There’s even the possibility of a maniac with KT who is not going to go anywhere, and would be just about correct to call for pot odds if I move all in.  I’d still be a 2-1 favourite, but I wouldn’t like it.  TT would have a hard time folding here too, figuring he may have 10 outs, when in fact a ten is no help and two of his straight cards are in my hand.  Of all the likely hands that just got much stronger, TT is probably the least dangerous.  But you’re still going home against it one time in four.

The stacks are nowhere near deep enough to have any chance of finding out where I stand.  And not only is the other guy wearing shades, he’s also playing on the Internet – no tells here.  I have one pot-sized bet left in me, which I think is probably going in the middle whatever happens.  So I’ve decided I’m not folding.  I mean, really, how can I?

Villian checks the scary flop.  Doesn’t matter.  He checks if he’s strong.  He checks if he’s as scared as I am.  There’s no more information to be had.

Now here’s the reason I’m posting this hand.  I’ve don’t ever remember being in this situation before, and if I have been I certainly didn’t think about it this way.  I’m in position, with a hand that could very well not be best any more but unable to find a way to fold.  I check, and check with a reason.  I’m ever so briefly a little bit smug.  If I’m beat I’m beat.  I’m losing my stack.  If I’m winning and I move all in here, he’s going to be able to fold anything I beat, except maybe AK.  He’s not folding anything that beats me, but will also be hating that board with any strong hand.  By checking I bring on a free card that probably won’t matter, and encourage him to bet the turn.  Which he will now probably do with any hand that pisses on mine, but me may also take the opportunity to push with that AK, which suddenly looks more attractive, or bluff with an underpair or a straight draw, or perhaps AQ or AJ.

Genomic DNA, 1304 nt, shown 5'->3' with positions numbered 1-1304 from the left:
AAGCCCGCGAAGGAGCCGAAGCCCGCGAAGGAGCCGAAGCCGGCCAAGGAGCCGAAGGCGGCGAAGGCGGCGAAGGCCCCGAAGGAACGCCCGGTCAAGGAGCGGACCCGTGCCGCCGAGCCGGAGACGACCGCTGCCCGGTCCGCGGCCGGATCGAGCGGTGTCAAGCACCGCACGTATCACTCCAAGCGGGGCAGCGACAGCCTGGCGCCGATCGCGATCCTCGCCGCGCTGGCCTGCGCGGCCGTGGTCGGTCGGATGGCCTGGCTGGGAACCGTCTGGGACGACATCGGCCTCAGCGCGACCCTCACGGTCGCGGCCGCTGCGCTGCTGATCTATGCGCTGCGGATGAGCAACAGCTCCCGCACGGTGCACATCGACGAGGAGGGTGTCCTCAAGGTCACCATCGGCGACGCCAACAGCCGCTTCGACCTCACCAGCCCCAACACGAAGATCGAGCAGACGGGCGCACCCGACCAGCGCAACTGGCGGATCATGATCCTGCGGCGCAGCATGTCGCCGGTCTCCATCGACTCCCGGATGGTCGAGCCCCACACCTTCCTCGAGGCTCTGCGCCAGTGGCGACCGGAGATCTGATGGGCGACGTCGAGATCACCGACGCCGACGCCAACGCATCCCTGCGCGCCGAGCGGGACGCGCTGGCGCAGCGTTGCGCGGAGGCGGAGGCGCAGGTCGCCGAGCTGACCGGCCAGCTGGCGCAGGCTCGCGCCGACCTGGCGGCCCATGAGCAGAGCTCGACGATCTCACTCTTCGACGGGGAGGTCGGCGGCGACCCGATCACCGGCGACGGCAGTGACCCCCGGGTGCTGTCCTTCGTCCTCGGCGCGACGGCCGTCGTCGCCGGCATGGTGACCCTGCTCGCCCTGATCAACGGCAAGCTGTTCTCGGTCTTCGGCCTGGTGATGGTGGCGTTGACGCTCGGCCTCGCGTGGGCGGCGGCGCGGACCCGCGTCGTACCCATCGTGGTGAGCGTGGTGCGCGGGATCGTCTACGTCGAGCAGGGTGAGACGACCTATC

I’m not saying this thinking is perfect.  It probably isn’t.  I need to find a way to get away from my aces if they’re no good, and maybe I could have controlled the pot size pre-flop better in order to be able to do that now.  I’m also not saying that I put him on a hand I beat and checked to induce a bluff.  That’s not possible here.  All I can do is make sure that I get as many chips in the middle the times I’m actually ahead as I do the times when I’m toast.

It’s the wrong decision.  He moves all in on the turn (couldn’t be more of a brick: 2s) and I call.  He flips KQo, I hit a second deuce on the river and survive.  I eventually bubbled.

I’m going to be thinking about this one for a while.  It’s a peculiar decision with a reason that’s based on a negative attitude.  The decision is not that unusual really.  It’s easy to check there out of fear, just as it’s easy to shove your chips in out of panic.